Growing up in The Youngstown Area, fights were common and you never knew when a confrontation would take place. Dan and I should have known when we accompanied our buddy, Greg to a function at New Springfield Local High School. Greg was dating a Cheer Leader from there and the local boys didn't like the idea of anyone cutting in on their turf. Once outside, someone started a fight with Greg and then all Hell broke loose! Three of us against probably twenty of them. Fists were flying and we each managed to handle anyone that came at us. None of us had a scratch! We were lucky to escape unscathed. Legends were born that night. For months afterwards, kids from both schools talked about the Big Fight where some Struthers boys put a whippin' on those Farm Boys from New Springfield. Needless to say, we never went back for an encore performance.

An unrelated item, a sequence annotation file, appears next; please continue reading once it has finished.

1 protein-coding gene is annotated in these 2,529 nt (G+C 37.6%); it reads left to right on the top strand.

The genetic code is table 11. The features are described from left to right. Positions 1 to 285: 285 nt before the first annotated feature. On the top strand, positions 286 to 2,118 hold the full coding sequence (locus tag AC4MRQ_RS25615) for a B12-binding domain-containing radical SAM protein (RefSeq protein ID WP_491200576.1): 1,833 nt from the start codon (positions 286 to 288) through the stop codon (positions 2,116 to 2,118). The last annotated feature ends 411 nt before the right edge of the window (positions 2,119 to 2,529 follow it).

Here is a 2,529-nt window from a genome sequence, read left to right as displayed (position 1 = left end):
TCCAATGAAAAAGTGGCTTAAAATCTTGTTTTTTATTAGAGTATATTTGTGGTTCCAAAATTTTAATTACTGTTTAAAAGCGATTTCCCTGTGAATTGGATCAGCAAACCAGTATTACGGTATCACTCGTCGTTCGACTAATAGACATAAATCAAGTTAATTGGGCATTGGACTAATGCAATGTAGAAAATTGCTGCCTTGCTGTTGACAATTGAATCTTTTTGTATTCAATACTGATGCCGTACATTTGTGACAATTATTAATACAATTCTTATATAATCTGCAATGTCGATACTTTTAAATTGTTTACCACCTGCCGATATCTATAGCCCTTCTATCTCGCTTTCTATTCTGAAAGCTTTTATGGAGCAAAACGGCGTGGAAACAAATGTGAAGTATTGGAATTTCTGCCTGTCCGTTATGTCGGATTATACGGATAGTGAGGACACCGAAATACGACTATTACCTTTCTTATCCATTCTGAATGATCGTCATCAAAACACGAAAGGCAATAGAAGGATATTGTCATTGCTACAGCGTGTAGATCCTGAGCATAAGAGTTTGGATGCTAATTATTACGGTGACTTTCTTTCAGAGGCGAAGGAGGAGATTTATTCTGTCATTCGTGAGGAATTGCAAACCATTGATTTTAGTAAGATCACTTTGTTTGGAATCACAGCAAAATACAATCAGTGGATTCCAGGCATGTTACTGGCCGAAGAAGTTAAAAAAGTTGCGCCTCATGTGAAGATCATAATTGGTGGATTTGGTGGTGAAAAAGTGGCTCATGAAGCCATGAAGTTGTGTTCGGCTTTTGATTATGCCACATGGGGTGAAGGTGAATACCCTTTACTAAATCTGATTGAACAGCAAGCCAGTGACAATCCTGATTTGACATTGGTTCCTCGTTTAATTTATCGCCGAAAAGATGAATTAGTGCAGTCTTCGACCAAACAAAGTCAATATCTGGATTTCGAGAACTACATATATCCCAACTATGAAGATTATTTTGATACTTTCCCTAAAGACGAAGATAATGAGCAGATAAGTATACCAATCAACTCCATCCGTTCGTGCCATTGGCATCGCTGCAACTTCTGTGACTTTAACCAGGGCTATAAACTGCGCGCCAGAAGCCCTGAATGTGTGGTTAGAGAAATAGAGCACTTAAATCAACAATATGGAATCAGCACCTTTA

During our high school days, Dan and I worked in landscaping, preparing new yards for seeding or for sod. Often very long hours of back breaking work. We had blisters on top of blisters. We would ride in the back of a dump truck to a sod farm and fill it up with rolls of sod that weighed 70-80 pounds, ride to the job site and unload all of it into place in the yard. A large yard would take two sun up to sun down days to finish and we looked like Coal miners by the time we got done. The black silt filled every nook and cranny on your body. Danny began doing a lot of work in concrete construction and excavation, learning a lot along the way.